Today I talk about our capstones. A capstone is a feature you gain when you reached the level cap, in D&D more specific the level cap in one class (means 20th level for now). The only D&D edition which made great capstones were 4e, Pathfinder got it right and made at least decent, but often not too great, capstones. In 5e, most are lacking.

Here I categorized them to usefulness:

Great and useful anytime

  • Barbarian’s Primal Champion (+4 STR and CON and the cap get increased to 24 for these two abilities)
  • Paladin’s [Ancient] Elder Champion (regain 10 hit points per turn, 1 action casts can be reduced to bonus action, enemies within 10ft have disadvantage to saving throws vs. your paladin spells and Channel Divinity).
  • Rouge’s Stroke of Luck (turn a miss into a hit or make a failure in a ability check to a natural 20 once per short rest)
  • Wizard’s Signature Spells (have two 3rd level always prepared and cast them once per short rest for free at 3rd spell level)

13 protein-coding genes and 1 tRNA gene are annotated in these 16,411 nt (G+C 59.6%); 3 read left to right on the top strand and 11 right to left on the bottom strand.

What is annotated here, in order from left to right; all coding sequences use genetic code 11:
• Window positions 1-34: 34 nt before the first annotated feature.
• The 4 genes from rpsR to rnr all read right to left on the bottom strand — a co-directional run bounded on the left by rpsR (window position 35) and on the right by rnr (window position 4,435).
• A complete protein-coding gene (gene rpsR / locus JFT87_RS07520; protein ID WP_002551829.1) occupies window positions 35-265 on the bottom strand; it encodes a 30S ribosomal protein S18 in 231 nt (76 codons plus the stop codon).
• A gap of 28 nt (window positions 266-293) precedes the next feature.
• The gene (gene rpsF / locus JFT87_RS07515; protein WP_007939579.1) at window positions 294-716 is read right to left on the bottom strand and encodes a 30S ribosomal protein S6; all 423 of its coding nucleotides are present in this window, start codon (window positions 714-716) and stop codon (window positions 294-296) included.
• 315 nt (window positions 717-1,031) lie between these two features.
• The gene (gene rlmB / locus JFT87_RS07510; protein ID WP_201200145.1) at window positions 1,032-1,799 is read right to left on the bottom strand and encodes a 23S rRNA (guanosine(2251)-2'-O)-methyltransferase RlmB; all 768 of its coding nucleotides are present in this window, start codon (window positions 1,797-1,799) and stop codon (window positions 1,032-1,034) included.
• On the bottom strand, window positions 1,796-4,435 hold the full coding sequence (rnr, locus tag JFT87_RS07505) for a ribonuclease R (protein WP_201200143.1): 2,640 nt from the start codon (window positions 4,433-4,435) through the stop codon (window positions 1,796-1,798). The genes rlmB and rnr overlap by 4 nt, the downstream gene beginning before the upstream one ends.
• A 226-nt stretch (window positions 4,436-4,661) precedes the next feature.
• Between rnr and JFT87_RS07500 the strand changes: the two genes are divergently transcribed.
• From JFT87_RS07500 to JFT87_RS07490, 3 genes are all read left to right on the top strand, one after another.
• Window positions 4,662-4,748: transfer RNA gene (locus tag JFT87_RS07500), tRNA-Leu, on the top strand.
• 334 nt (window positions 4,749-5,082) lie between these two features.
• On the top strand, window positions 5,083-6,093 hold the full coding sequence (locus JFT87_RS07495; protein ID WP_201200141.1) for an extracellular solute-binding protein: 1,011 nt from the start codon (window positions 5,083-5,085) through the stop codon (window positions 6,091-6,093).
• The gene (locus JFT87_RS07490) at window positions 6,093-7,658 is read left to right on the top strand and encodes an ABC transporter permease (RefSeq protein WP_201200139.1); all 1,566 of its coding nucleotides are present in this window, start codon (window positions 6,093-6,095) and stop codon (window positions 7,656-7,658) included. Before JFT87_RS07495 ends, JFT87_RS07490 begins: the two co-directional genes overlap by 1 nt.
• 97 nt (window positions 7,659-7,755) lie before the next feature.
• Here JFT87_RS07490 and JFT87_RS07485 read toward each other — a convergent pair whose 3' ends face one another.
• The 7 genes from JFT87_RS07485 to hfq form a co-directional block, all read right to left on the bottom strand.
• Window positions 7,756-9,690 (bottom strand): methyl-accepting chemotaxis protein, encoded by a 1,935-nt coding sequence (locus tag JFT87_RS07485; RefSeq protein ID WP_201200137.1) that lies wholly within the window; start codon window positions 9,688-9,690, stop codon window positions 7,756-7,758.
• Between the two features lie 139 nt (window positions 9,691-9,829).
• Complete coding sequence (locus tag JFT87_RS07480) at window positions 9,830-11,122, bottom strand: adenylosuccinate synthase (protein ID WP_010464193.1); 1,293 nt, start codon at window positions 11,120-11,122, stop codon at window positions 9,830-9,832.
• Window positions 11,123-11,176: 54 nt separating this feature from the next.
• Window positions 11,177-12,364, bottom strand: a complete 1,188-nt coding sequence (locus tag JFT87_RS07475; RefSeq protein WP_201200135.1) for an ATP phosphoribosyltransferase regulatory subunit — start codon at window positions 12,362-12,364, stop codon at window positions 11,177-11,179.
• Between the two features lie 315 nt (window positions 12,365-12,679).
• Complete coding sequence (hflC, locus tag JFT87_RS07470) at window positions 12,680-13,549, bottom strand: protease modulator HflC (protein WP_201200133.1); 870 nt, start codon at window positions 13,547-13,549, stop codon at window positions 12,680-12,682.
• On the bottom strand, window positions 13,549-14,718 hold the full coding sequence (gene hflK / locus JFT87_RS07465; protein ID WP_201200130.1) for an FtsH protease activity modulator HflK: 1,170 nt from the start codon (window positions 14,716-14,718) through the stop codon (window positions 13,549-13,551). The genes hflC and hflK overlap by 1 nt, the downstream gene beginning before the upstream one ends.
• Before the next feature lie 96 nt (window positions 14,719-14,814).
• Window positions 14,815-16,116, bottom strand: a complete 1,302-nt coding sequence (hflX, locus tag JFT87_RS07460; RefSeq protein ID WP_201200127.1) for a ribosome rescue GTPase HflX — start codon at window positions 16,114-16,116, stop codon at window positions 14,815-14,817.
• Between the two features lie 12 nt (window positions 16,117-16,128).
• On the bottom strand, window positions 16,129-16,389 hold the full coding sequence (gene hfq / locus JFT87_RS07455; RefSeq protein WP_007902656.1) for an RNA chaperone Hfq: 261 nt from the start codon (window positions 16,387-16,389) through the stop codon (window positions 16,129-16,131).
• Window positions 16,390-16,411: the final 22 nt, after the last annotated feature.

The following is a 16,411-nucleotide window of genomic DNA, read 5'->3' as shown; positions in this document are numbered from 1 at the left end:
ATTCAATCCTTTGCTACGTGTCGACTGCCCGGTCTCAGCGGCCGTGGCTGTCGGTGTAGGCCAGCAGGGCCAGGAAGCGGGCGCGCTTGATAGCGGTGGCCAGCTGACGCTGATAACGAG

Useful in most cases

  • Cleric’s Improved Divine Intervention (100% chance that your god will help you once a week)
  • Fighter’s 4th attack (great at combat, otherwise useless)
  • Paladin’s [Devotion] Holy Nimbus (10 radiant damage per round for enemies within 30ft, advantage on saving throws vs. undead and fiend spells)
  • Paladin’s [Vengeance] Avenging Angel (Fly speed 60ft and 30ft fear aura).
  • Warlock’s Eldritch Master (regain once per day after 1min all expended Pact Magic spell slots)

Rather lacking, even though useful sometimes (like builds and cases)